Managed aquifer recharge (or intentional recharge) is a purposeful human intervention designed to supplement natural enrichment processes of groundwater aquifers by various methods. It holds the potential to mitigate the impact of climate uncertainty on irrigated agriculture by replenishing storage levels in depleted groundwater sources, the economic value of which increases during droughts.

We use a high-resolution dynamic regional hydro-economic framework that endogenizes farming decisions in response to water quantity-quality changes, as well as complex hydrogeological principles to analyze several policy and climate scenarios applied to the Kings Groundwater Basin in California.

Our analysis demonstrates that intentional recharge is of benefit to the region, increasing in value under sustainable groundwater management derived from recent legislation in California. We also find that recharge strategy as well as the impact of climate uncertainty on regional welfare are sensitive to the prevailing institutional arrangements. Regional cooperation is essential, and its importance depends on climate conditions and existing policies.

Click here to register.

Find more groundwater events on the Groundwater Exchange’s calendar.

UPCOMING EVENTS: SGMA Land Repurposing Program workshops; Fortifying water resilience; Sensitivity analysis to guide future data acquisition

Multibenefit Land Repurposing Program Stakeholder Workshops

The Department of Conservation will hold two workshops to hear what stakeholders would like to see in their upcoming Multi-benefit Land Repurposing Program.  These workshops are designed to give stakeholders the opportunity to provide input into the Department of Conservation’s proposed Multi-benefit Land Repurposing Program before program guidelines are developed.

Everyone is encouraged to attend all or a portion of a workshop, as time allows. A brief overview of proposed program components will be provided at the top of each hour during each workshop, with the remainder of the time available for discussion and questions.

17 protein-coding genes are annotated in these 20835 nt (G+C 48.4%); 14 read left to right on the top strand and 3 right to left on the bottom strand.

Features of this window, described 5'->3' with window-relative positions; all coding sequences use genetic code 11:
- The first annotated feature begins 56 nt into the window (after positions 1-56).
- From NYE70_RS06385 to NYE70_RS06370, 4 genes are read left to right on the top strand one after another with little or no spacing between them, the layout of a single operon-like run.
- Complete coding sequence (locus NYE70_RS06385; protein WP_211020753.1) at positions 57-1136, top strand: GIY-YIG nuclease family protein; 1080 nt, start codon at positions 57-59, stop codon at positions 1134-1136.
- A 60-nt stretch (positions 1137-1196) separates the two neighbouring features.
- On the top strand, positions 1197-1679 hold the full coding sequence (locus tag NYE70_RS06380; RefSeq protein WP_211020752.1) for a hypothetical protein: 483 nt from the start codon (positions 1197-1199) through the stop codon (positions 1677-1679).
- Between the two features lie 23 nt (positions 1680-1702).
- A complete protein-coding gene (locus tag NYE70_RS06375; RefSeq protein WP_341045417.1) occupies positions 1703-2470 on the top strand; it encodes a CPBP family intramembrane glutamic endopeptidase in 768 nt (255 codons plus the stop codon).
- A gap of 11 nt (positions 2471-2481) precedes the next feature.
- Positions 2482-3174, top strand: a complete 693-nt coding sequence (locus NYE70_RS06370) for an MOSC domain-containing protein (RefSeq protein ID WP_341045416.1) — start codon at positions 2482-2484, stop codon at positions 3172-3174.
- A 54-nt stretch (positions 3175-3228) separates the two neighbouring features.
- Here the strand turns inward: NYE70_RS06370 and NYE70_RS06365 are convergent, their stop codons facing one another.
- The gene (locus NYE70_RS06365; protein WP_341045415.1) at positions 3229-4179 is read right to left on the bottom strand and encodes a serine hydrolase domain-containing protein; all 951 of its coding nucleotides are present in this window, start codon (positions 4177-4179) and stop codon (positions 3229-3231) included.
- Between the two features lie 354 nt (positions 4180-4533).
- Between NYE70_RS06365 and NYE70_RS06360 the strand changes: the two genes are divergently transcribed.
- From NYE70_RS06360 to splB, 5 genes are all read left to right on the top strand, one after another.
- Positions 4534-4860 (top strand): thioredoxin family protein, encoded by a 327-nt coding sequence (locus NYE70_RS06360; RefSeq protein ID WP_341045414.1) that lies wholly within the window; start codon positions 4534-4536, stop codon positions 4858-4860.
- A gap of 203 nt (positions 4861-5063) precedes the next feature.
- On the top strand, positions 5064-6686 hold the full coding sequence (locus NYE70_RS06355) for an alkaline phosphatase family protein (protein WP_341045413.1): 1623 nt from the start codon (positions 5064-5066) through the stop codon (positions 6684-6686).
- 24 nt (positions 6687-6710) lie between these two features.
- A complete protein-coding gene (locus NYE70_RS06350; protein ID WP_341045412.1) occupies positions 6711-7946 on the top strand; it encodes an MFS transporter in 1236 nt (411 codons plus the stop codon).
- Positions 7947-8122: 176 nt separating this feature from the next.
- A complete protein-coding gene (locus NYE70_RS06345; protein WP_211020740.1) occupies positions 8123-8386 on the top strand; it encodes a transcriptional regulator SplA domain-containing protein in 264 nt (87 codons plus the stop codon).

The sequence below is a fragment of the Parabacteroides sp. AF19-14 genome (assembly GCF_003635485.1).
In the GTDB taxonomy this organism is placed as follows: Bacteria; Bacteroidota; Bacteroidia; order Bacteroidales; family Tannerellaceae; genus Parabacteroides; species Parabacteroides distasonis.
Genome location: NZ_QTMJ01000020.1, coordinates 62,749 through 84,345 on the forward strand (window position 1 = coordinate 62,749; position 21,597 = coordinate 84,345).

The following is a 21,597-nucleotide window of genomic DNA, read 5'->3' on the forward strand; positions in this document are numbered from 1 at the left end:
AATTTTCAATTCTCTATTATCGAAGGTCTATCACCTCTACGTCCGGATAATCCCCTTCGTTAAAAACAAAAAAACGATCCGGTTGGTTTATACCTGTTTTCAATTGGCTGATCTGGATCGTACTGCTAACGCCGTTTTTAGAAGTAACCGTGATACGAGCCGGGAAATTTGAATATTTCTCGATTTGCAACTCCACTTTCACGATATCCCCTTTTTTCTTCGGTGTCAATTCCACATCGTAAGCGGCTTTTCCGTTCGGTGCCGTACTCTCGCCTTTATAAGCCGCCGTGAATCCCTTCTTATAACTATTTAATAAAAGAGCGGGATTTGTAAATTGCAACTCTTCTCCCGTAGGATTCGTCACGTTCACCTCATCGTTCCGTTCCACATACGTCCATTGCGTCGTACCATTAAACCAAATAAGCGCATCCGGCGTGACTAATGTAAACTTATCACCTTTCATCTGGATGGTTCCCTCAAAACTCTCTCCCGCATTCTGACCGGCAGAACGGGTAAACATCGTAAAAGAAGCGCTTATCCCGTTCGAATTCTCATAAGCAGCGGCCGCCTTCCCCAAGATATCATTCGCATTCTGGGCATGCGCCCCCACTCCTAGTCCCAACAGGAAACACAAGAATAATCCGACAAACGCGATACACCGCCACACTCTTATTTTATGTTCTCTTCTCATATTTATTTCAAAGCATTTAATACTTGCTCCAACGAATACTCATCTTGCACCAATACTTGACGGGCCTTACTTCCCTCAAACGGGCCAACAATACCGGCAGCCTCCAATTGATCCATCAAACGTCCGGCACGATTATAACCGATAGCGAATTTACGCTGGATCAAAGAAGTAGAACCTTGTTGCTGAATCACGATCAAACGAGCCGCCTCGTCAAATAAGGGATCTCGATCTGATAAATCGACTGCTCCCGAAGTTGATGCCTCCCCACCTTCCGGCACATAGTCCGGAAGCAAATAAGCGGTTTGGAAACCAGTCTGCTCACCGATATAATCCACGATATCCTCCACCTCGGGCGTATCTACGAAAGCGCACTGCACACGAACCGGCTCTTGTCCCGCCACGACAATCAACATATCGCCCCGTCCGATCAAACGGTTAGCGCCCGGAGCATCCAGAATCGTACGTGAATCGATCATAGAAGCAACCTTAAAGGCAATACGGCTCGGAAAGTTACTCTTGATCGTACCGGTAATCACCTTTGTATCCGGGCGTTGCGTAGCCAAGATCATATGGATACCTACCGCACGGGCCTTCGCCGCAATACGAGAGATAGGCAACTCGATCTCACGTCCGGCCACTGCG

WORKSHOP #1: November 30, 10am – 12pm.  Click here to register.
WORKSHOP #2: December 2, 5pm to 7pm.  Click here to register.

Water in a Warming World – Fortifying California’s Water Resilience

As climate change brings more extreme and variable weather, now is the time to work together to boost California’s water resilience. As we plan ahead for the next wet year, we must think holistically so we can replenish our aquifers – which provide 85% of Californians with a portion of their water supply – while being protective of water quality, providing healthy wildlife habitat, and ensuring our downstream communities are safe from flooding.

Join Sustainable Conservation on Monday, December 6th from 2:00 – 3:30 PM for the final webinar in our Water in a Warming World series, Fortifying California’s Water Resilience. Sustainable Conservation’s Director of Resource Stewardship and leader of our water team, Daniel Mountjoy, will sit down with a farmer that pioneered on-farm recharge, the Director of The Nature Conservancy’s California Water Program, and the Supervising Engineer at the California Department of Water Resources to discuss the best practices for groundwater recharge and the importance of taking a multi-benefit approach.

Click here to register.

Modeling under SGMA: Using sensitivity analyses to guide future data acquisition

Numerical groundwater flow models have played an integral role in the implementation of the Sustainable Groundwater Management Act (SGMA) across the State.

These flow models provide a framework for characterizing the effect of water supplies, demands, and management strategies on a Basin’s ability to operate within its sustainable yield. Confidence in these models are conditioned on available monitoring data that constrain historical simulation results.

In Basins where this monitoring data is limited, Groundwater Sustainability Agencies (GSAs) are encouraged to identify methods of reducing data gaps and refining model predictions as part of their path towards achieving or maintaining Basin sustainability. Future projects, data collection, and model refinement can be facilitated through assessments of a numerical model’s sensitivity to specific processes and properties.

This talk presents an approach for using sensitivity analyses as a method of identifying data acquisition strategies that provide the greatest benefits during a GSA’s path towards sustainability.

December 15, 12pm to 1pm
Click here to register.